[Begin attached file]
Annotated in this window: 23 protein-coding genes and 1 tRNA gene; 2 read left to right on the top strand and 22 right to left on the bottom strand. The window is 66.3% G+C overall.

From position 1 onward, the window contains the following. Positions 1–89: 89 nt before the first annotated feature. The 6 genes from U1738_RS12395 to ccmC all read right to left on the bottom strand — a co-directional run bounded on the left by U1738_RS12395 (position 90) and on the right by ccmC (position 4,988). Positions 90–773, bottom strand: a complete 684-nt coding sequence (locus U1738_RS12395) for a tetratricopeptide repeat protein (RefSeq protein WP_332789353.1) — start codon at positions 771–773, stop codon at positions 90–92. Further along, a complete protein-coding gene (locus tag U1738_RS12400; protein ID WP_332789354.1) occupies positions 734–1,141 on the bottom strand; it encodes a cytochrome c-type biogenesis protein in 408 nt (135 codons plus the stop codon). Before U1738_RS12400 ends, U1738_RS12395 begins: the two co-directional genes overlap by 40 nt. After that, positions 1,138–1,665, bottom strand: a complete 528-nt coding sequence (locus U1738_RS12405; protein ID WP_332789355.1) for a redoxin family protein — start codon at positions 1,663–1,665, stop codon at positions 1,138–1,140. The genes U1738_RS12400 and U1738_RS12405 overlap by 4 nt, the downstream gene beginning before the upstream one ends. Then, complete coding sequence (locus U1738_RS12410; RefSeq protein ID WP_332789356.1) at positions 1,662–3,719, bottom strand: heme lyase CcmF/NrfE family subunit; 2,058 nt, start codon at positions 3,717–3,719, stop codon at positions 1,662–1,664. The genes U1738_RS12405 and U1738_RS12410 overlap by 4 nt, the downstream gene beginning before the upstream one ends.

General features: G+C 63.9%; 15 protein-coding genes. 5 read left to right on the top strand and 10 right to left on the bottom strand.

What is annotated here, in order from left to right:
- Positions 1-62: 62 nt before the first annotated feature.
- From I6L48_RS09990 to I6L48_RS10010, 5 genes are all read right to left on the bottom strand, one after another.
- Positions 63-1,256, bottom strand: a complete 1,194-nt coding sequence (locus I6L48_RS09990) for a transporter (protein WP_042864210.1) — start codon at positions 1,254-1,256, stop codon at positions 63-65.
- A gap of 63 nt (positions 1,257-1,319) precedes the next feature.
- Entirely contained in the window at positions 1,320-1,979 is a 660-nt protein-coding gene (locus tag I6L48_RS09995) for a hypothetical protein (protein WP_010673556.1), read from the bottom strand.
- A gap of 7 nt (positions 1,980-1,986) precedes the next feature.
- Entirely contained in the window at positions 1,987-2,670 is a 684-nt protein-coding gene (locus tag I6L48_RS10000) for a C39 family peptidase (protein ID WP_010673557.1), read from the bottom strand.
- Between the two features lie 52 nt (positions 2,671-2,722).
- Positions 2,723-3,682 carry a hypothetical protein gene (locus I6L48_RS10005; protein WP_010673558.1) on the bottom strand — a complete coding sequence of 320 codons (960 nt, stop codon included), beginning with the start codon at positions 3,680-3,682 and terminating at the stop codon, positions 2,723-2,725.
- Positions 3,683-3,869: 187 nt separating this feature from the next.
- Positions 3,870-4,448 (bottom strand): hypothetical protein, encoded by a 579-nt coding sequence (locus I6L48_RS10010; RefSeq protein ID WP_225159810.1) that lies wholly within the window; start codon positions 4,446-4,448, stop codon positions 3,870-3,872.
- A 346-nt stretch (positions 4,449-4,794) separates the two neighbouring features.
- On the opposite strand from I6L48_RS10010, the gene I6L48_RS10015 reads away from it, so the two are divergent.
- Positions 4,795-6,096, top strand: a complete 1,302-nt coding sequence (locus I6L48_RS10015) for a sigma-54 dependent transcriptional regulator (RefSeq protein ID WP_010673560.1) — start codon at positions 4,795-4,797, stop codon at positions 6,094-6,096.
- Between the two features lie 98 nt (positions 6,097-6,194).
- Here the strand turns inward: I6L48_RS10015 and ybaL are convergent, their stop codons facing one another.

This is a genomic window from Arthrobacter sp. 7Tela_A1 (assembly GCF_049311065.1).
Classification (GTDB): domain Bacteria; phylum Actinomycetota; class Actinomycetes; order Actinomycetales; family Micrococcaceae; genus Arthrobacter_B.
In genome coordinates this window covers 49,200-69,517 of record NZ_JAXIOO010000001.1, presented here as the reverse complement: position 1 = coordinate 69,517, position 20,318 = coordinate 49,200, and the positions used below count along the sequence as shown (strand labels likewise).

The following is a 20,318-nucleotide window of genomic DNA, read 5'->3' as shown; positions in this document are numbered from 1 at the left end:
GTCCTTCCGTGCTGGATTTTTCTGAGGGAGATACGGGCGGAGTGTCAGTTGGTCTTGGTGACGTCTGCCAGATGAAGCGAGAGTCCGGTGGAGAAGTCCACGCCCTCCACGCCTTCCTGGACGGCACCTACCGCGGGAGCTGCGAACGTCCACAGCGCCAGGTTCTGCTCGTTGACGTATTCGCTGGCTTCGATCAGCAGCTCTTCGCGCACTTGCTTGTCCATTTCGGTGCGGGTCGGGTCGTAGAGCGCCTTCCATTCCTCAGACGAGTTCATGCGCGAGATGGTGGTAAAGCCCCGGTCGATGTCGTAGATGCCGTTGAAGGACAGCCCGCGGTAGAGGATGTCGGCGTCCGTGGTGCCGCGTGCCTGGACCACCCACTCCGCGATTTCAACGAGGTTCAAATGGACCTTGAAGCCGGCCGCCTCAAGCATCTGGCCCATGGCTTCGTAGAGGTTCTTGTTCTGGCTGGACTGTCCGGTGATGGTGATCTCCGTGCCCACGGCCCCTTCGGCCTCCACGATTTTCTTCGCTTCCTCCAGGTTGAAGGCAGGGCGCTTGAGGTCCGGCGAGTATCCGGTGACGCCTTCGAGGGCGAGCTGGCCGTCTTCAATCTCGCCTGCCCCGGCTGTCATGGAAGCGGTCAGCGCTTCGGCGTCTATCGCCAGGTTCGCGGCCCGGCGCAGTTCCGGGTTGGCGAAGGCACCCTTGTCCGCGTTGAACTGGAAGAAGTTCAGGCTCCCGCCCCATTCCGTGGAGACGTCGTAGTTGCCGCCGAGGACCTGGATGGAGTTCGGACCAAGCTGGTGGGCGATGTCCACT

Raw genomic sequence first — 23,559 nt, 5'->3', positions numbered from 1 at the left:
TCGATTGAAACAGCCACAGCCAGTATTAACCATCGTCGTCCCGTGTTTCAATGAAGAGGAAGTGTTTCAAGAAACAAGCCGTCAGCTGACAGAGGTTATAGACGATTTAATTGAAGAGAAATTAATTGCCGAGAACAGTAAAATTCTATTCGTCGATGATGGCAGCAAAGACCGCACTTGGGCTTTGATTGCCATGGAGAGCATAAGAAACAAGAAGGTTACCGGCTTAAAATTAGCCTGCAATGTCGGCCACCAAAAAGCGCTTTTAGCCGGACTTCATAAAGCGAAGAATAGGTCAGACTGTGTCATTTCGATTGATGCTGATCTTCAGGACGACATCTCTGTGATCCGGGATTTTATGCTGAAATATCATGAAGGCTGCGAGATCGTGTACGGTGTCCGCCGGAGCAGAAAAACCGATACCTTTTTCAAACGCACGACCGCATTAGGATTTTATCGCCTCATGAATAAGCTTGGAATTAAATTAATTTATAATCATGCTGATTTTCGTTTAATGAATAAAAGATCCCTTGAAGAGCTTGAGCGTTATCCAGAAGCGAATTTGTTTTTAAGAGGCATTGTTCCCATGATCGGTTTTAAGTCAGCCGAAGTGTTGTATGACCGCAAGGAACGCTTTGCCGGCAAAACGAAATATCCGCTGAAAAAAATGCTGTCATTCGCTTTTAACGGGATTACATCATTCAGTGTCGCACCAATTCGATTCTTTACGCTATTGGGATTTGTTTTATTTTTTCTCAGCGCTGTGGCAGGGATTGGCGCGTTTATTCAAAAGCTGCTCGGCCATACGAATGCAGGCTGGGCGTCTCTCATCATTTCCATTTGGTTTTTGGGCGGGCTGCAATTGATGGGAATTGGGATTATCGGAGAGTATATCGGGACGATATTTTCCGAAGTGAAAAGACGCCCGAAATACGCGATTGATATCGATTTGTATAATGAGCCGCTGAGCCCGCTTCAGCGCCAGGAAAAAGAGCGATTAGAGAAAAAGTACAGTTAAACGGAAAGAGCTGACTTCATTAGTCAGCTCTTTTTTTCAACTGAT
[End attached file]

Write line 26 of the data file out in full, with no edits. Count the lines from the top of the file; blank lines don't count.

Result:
Raw genomic sequence first — 23,559 nt, 5'->3', positions numbered from 1 at the left: